Only weeks after a large group of Japanese auto manufacturing companies reported a massive vehicle recall due to defective airbags, Honda is once again urging consumers to trade in certain car models that could have shifter problems.
According to The Los Angeles Times, the company said it will soon begin the recall of more than 204,000 CR-V Crossovers, Odyssey minivans and Acura RDX crossovers, all of which need to have a component switched out to remain safe. The recall was announced after the car company performed tests of the vehicle in subfreezing temperatures, during which it realized that the car’s transmission can slide out of gear without the driver having to press the brake pedal.
While this isn’t as serious as an all out brake failure, Honda officials say it could lead to other problems, such as the car jumping into gear while the passenger’s foot is on the brake.
“This hasn’t actually happened on a vehicle that is in customers’ hands,” said Honda spokesman Chris Martin. “We have done it on vehicles that we own and test.”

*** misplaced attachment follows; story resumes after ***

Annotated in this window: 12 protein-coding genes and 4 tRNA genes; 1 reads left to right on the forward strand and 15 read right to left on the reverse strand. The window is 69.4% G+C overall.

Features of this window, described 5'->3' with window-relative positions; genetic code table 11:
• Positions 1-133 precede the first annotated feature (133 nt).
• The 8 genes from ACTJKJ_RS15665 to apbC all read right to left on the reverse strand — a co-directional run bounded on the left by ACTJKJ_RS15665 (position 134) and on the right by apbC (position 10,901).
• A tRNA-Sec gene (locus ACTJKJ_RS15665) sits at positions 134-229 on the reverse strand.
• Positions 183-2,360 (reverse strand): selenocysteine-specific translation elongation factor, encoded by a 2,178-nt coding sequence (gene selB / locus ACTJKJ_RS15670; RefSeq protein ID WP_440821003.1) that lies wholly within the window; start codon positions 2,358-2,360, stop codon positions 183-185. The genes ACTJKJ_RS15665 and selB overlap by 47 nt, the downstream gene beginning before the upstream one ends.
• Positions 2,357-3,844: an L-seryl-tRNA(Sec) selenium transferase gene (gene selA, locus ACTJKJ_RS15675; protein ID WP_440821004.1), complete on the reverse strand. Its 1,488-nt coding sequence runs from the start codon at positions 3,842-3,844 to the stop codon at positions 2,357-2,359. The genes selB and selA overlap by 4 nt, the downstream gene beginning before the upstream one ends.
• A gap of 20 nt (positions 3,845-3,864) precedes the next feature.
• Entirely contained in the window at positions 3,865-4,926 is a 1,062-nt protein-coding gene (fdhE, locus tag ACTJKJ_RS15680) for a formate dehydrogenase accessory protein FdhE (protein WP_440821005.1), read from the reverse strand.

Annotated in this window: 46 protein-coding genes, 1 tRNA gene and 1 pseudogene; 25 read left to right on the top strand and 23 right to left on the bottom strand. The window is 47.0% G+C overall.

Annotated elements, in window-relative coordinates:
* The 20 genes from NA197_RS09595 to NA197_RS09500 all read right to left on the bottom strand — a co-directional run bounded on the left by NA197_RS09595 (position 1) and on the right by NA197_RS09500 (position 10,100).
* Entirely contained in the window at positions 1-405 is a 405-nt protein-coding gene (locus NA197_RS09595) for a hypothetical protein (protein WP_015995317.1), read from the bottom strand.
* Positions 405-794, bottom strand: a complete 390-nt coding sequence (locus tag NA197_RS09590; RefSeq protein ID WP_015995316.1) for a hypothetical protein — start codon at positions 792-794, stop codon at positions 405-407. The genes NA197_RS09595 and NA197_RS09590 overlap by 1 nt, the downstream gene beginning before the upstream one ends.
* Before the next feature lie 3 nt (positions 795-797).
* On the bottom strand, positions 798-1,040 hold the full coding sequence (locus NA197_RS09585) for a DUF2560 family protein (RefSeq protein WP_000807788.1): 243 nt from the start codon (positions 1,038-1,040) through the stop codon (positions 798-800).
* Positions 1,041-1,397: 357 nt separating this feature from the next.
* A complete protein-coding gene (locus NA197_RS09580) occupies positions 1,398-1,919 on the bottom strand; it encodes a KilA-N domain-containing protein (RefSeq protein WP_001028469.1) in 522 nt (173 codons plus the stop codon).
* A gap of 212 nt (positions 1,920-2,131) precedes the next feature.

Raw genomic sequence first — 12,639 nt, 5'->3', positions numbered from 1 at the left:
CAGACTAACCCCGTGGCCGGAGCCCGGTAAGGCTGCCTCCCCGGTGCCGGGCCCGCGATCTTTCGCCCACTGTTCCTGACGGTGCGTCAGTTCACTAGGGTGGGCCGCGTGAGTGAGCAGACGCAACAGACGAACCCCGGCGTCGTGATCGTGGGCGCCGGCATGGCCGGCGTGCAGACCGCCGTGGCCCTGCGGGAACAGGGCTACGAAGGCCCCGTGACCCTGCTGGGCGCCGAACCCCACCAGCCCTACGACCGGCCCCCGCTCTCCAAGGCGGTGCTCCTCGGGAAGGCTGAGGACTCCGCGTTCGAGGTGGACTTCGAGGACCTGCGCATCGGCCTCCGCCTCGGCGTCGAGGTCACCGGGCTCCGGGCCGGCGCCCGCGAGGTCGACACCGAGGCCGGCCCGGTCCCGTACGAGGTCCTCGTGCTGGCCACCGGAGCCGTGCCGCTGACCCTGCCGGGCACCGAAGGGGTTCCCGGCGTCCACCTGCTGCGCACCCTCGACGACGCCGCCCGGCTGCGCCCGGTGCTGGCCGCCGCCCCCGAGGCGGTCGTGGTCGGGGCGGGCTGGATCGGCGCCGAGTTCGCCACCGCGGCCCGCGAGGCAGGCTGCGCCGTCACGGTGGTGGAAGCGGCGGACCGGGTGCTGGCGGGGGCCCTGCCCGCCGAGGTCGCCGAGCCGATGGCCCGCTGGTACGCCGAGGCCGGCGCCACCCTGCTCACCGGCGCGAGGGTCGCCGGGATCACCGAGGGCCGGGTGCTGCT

According to the news source, Martin added that even though no official reports have come in regarding the defect, “we want to make sure we take care of it.”
Honda said it will contact all customers who may have purchased a defective model through the mail, beginning May 1. The recall comes after the company announced 1.14 million vehicles could have been affected by the airbag problems.
But Honda isn’t alone in the issue. On April 22, Nissan also announced it would be performing a safety recall of several 2013 model Pathfinders and Infiniti JX SUVs, which was reported after testing showed a potentially defective component in the brake could make it difficult to bring the vehicle to a stop.
According to The Car Connection, Nissan issued a notice to the National Highway Traffic Safety Administration detailing the potential defect, which showed about 19,256 cars were affected. The models that may experience the brake problems were assembled between December 2, 2012 and January 29, 2013. About 14,000 Pathfinders and 5,000 Infinitis are involved in the recall.
NHTSA states that testing showed the front brake torque member was improperly cast. This could result in the component breaking down or wearing out much earlier than expected.
To avoid the high costs of recalls, auto manufacturers may want focus on efficient and accurate product testing measures.